3-Way Tug

Most of us probably think of “playing tug” as a one-person, one-dog game. Or a two-dog game. Or a two-team game: Those tug-o-war contests in management courses that intend to build teamwork feature two teams — two teams that are pitted against one another. It’s a reasonable understanding. The players are tugging at opposite ends of a rope, after all. There are only two ends.

But what happens when there are three dogs?

Option 1, one dog gets left out, is unacceptable.

Option 1a, the left-out dog has to play with Mom, is even worse.

Option 2, the third dog hassles the other two and badgers them into giving up their game, ends up making everyone miserable.

Enterprising dogs come up with Option 3, a solution that is better in so many ways.

This slideshow requires JavaScript.

Option 3 is three-way tug. All three dogs get to engage, play, tug on the rope. No one wins. No one loses. No one is left out. Instead of tug being a zero-sum game, tug becomes an enjoyable, collaborative activity. The goal is having fun. And the more fun each dog has, the more fun they all have. Everyone wins. But Mom/auntie gets left out.

Actually, that is not true either. Mom gets to sit on the sidelines and take photos and enjoy the dogs enjoying themselves.

Truly, everyone wins.

So, what did I learn from watching Cali and her cousins invent and play three-way tug?

  • There are many ways to solve a problem.
  • It’s possible to find a solution that benefits everyone.
  • Collaboration is rewarding and, in some cases, a lot of fun.
  • Rather than sulking over being left out or bullying your friends, it’s possible to change the dynamic to something more positive.
  • Having fun until you’re too tired to stand, then taking a nice nap, is a better way to spend the afternoon than arguing or feeling resentful.
  • Dogs are smarter than people.

OK, I already knew that last one.

Dogs are great problem-solvers. They live in the moment and want to be part of whatever fun thing is happening. Maybe the solution was obvious; it didn’t take long for these three doggy friends to come up with it.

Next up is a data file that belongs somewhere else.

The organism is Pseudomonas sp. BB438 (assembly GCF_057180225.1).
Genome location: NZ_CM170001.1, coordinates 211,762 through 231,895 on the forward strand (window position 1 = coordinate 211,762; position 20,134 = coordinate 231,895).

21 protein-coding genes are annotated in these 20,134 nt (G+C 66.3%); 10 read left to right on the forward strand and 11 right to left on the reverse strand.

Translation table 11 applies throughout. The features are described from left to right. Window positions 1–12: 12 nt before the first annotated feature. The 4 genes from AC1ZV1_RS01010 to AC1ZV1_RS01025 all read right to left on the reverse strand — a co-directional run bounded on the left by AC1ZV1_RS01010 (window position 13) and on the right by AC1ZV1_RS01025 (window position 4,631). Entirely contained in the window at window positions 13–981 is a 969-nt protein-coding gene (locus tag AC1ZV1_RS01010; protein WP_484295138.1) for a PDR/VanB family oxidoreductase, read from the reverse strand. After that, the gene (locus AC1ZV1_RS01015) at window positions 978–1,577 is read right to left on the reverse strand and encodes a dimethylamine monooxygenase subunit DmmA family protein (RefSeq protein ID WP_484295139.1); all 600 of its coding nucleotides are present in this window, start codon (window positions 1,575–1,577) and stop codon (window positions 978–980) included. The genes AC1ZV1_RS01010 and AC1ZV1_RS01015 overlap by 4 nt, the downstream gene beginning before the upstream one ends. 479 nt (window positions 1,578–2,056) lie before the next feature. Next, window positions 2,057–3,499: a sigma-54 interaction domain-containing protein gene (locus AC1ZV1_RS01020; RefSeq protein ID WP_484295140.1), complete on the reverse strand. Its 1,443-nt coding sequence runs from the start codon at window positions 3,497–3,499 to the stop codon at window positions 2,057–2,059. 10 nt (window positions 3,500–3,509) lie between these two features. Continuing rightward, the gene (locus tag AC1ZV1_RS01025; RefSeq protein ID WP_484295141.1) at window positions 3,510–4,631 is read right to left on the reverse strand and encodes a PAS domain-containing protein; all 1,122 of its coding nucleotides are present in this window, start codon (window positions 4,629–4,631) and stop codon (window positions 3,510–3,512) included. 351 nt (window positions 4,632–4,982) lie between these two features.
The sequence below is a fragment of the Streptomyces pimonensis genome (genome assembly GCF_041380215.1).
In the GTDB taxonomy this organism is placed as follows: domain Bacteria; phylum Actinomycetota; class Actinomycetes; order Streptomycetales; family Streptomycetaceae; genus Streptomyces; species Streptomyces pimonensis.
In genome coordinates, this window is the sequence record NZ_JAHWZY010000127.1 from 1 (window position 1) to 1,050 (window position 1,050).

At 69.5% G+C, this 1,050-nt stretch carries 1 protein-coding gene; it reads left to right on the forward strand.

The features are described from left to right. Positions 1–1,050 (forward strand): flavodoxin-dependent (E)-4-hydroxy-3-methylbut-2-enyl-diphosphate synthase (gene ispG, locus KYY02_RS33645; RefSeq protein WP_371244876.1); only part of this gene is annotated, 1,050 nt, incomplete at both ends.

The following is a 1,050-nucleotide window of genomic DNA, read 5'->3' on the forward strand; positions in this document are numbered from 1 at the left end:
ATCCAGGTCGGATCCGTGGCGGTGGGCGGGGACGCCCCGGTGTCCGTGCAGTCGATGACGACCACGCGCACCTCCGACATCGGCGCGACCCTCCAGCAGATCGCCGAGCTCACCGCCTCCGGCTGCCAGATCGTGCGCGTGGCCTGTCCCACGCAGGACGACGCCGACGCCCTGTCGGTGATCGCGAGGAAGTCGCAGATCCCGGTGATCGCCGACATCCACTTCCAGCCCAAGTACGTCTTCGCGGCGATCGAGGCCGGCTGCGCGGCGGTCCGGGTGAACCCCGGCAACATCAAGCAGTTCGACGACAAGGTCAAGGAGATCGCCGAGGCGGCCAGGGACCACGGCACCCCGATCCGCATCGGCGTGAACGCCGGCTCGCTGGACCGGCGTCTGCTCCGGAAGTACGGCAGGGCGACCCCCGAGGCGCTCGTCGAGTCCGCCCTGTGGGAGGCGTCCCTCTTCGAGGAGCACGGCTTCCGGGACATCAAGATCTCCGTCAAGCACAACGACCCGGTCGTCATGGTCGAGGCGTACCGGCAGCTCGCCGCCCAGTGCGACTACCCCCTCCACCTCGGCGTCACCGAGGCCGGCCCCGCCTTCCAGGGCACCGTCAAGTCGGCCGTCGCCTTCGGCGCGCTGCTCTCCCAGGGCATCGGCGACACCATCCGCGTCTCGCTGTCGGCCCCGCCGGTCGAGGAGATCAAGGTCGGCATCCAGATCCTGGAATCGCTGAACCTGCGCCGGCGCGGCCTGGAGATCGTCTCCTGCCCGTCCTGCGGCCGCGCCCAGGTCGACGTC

But if it’s so obvious, how come none of us ever thought of three-way tug?




Cali lost her head over Thanksgiving. We spent the week at her Favorite Place in the World, also known as Deni’s Lolo, Mont., house. We were sharing the holiday with Alberta and Mack, two lovely dogs who live there.

Well, the most important thing to know about Deni’s Lolo house is that it has a lot of land and is surrounded by even more open, unfenced land and national forest.

The first day, we set out for a walk around the property and, well, Cali lost her head. She took off running and she ran and ran in giant loops around the meadow, up and down hills, in and out between trees, around and around and around, for several minutes.

Cali, wearing a cowboy hat, smiles broadlyThe first time Cali spent a summer in Montana, I decided that “Don’t Fence Me In” should be her theme song. When we returned last summer, we stopped at Packer Meadow, which is at Lolo Pass, right on the Idaho — Montana border, about a 30-minute drive from Lolo. Koala was with us, and the two dogs did the same sort of “lost-our-heads, can’t-stop-running” exuberant celebration (see the video for a tiny sliver of their romp).

There is nothing more joyful than watching a dog run free. And dogs seem to know when they are truly free, versus in a large, open, off-leash, but fenced area.

Cali has a good life. Every day, wherever we’ve lived, I’ve taken her someplace that she can play ball and run around off leash. But it’s nearly always a yard or park that is a contained, fenced play area. She loves it, but she knows the difference.